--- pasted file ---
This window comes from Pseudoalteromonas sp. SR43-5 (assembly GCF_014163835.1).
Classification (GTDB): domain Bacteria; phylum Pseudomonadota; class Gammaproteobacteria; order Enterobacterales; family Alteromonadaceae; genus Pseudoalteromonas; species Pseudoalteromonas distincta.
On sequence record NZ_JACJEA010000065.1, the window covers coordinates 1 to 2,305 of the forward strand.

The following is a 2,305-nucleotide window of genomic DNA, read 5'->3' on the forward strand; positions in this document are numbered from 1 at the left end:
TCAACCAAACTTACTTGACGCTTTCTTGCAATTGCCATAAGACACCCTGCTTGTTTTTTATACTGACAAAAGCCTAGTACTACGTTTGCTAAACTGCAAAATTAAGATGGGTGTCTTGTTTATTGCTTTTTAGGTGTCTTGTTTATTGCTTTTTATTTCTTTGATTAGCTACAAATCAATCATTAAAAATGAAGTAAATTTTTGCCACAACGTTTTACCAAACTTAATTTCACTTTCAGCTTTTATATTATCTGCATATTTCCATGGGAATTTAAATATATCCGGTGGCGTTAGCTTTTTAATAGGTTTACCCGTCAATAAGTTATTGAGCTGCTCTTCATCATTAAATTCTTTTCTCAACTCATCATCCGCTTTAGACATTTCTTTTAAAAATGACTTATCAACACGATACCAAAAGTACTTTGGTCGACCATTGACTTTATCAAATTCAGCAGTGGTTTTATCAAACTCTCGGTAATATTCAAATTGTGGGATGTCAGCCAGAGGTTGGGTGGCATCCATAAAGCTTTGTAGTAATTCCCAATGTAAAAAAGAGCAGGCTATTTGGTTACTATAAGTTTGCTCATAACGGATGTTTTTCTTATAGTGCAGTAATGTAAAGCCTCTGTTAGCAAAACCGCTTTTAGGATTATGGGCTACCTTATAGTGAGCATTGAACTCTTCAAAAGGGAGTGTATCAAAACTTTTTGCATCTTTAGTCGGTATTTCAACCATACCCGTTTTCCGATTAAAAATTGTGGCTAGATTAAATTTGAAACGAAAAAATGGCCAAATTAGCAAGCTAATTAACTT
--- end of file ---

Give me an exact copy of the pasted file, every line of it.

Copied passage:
This window comes from Pseudoalteromonas sp. SR43-5 (assembly GCF_014163835.1).
Classification (GTDB): domain Bacteria; phylum Pseudomonadota; class Gammaproteobacteria; order Enterobacterales; family Alteromonadaceae; genus Pseudoalteromonas; species Pseudoalteromonas distincta.
On sequence record NZ_JACJEA010000065.1, the window covers coordinates 1 to 2,305 of the forward strand.

The following is a 2,305-nucleotide window of genomic DNA, read 5'->3' on the forward strand; positions in this document are numbered from 1 at the left end:
TCAACCAAACTTACTTGACGCTTTCTTGCAATTGCCATAAGACACCCTGCTTGTTTTTTATACTGACAAAAGCCTAGTACTACGTTTGCTAAACTGCAAAATTAAGATGGGTGTCTTGTTTATTGCTTTTTAGGTGTCTTGTTTATTGCTTTTTATTTCTTTGATTAGCTACAAATCAATCATTAAAAATGAAGTAAATTTTTGCCACAACGTTTTACCAAACTTAATTTCACTTTCAGCTTTTATATTATCTGCATATTTCCATGGGAATTTAAATATATCCGGTGGCGTTAGCTTTTTAATAGGTTTACCCGTCAATAAGTTATTGAGCTGCTCTTCATCATTAAATTCTTTTCTCAACTCATCATCCGCTTTAGACATTTCTTTTAAAAATGACTTATCAACACGATACCAAAAGTACTTTGGTCGACCATTGACTTTATCAAATTCAGCAGTGGTTTTATCAAACTCTCGGTAATATTCAAATTGTGGGATGTCAGCCAGAGGTTGGGTGGCATCCATAAAGCTTTGTAGTAATTCCCAATGTAAAAAAGAGCAGGCTATTTGGTTACTATAAGTTTGCTCATAACGGATGTTTTTCTTATAGTGCAGTAATGTAAAGCCTCTGTTAGCAAAACCGCTTTTAGGATTATGGGCTACCTTATAGTGAGCATTGAACTCTTCAAAAGGGAGTGTATCAAAACTTTTTGCATCTTTAGTCGGTATTTCAACCATACCCGTTTTCCGATTAAAAATTGTGGCTAGATTAAATTTGAAACGAAAAAATGGCCAAATTAGCAAGCTAATTAACTT